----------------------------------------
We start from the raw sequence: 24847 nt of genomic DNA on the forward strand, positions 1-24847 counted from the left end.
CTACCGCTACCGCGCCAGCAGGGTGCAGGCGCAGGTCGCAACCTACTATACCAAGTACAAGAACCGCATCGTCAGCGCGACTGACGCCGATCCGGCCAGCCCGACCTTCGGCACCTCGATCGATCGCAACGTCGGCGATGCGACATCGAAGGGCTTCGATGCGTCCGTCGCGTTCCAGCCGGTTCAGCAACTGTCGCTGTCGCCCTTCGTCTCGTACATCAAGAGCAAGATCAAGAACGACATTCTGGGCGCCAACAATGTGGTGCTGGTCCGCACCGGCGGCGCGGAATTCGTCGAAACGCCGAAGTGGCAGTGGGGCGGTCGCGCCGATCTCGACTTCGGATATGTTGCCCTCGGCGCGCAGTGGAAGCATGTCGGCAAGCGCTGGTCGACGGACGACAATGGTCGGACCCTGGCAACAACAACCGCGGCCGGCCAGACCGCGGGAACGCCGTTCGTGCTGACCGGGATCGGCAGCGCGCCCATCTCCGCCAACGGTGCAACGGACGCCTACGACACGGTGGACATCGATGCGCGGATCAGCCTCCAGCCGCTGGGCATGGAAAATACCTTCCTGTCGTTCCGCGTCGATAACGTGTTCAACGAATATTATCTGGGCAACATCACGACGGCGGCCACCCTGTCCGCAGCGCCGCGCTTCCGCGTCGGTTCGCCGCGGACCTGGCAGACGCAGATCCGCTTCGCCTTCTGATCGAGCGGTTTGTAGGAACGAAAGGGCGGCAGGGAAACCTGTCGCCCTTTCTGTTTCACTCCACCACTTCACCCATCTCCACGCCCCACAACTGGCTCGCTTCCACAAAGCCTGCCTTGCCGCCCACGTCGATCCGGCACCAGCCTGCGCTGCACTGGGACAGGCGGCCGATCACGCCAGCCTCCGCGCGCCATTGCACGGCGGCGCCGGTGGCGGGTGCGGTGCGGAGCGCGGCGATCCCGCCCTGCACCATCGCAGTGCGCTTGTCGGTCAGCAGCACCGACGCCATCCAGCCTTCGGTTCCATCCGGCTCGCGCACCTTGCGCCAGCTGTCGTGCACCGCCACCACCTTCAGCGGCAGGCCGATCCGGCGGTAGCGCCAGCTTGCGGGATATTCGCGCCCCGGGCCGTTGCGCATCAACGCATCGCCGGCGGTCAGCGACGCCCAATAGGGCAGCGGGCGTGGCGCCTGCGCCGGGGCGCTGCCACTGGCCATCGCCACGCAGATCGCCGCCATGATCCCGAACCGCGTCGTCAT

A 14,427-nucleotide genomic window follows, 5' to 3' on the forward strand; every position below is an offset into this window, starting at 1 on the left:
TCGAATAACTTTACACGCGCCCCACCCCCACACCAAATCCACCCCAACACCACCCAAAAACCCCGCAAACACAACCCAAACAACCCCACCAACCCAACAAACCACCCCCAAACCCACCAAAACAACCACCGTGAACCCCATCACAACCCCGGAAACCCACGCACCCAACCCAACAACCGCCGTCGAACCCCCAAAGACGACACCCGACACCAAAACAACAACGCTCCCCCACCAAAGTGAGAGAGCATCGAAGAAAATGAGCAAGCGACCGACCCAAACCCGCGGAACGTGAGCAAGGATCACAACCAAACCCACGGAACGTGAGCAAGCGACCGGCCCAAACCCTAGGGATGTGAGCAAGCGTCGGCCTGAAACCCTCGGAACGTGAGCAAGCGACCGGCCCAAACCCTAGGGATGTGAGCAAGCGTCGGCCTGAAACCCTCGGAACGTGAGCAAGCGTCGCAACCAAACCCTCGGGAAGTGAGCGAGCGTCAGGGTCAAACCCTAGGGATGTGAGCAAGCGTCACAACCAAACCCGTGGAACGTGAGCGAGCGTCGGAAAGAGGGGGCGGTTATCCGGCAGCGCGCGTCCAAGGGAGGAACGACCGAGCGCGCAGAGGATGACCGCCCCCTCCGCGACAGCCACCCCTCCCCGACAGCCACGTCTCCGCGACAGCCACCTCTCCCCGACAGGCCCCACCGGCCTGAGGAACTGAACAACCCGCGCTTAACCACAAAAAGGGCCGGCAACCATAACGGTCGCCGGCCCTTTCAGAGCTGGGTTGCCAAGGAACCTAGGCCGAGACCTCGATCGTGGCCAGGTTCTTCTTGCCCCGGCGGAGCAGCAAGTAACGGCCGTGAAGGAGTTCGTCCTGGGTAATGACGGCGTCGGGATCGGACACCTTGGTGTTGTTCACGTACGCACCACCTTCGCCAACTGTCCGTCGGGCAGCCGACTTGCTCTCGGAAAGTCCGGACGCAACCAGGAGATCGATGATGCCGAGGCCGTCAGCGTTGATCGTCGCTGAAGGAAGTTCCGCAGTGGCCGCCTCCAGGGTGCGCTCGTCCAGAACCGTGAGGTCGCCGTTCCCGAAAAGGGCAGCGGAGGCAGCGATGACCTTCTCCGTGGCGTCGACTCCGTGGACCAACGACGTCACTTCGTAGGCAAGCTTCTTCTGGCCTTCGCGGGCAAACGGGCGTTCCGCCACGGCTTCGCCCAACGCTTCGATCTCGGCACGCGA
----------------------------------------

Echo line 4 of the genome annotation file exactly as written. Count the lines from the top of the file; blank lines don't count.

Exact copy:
TCGAATAACTTTACACGCGCCCCACCCCCACACCAAATCCACCCCAACACCACCCAAAAACCCCGCAAACACAACCCAAACAACCCCACCAACCCAACAAACCACCCCCAAACCCACCAAAACAACCACCGTGAACCCCATCACAACCCCGGAAACCCACGCACCCAACCCAACAACCGCCGTCGAACCCCCAAAGACGACACCCGACACCAAAACAACAACGCTCCCCCACCAAAGTGAGAGAGCATCGAAGAAAATGAGCAAGCGACCGACCCAAACCCGCGGAACGTGAGCAAGGATCACAACCAAACCCACGGAACGTGAGCAAGCGACCGGCCCAAACCCTAGGGATGTGAGCAAGCGTCGGCCTGAAACCCTCGGAACGTGAGCAAGCGACCGGCCCAAACCCTAGGGATGTGAGCAAGCGTCGGCCTGAAACCCTCGGAACGTGAGCAAGCGTCGCAACCAAACCCTCGGGAAGTGAGCGAGCGTCAGGGTCAAACCCTAGGGATGTGAGCAAGCGTCACAACCAAACCCGTGGAACGTGAGCGAGCGTCGGAAAGAGGGGGCGGTTATCCGGCAGCGCGCGTCCAAGGGAGGAACGACCGAGCGCGCAGAGGATGACCGCCCCCTCCGCGACAGCCACCCCTCCCCGACAGCCACGTCTCCGCGACAGCCACCTCTCCCCGACAGGCCCCACCGGCCTGAGGAACTGAACAACCCGCGCTTAACCACAAAAAGGGCCGGCAACCATAACGGTCGCCGGCCCTTTCAGAGCTGGGTTGCCAAGGAACCTAGGCCGAGACCTCGATCGTGGCCAGGTTCTTCTTGCCCCGGCGGAGCAGCAAGTAACGGCCGTGAAGGAGTTCGTCCTGGGTAATGACGGCGTCGGGATCGGACACCTTGGTGTTGTTCACGTACGCACCACCTTCGCCAACTGTCCGTCGGGCAGCCGACTTGCTCTCGGAAAGTCCGGACGCAACCAGGAGATCGATGATGCCGAGGCCGTCAGCGTTGATCGTCGCTGAAGGAAGTTCCGCAGTGGCCGCCTCCAGGGTGCGCTCGTCCAGAACCGTGAGGTCGCCGTTCCCGAAAAGGGCAGCGGAGGCAGCGATGACCTTCTCCGTGGCGTCGACTCCGTGGACCAACGACGTCACTTCGTAGGCAAGCTTCTTCTGGCCTTCGCGGGCAAACGGGCGTTCCGCCACGGCTTCGCCCAACGCTTCGATCTCGGCACGCGA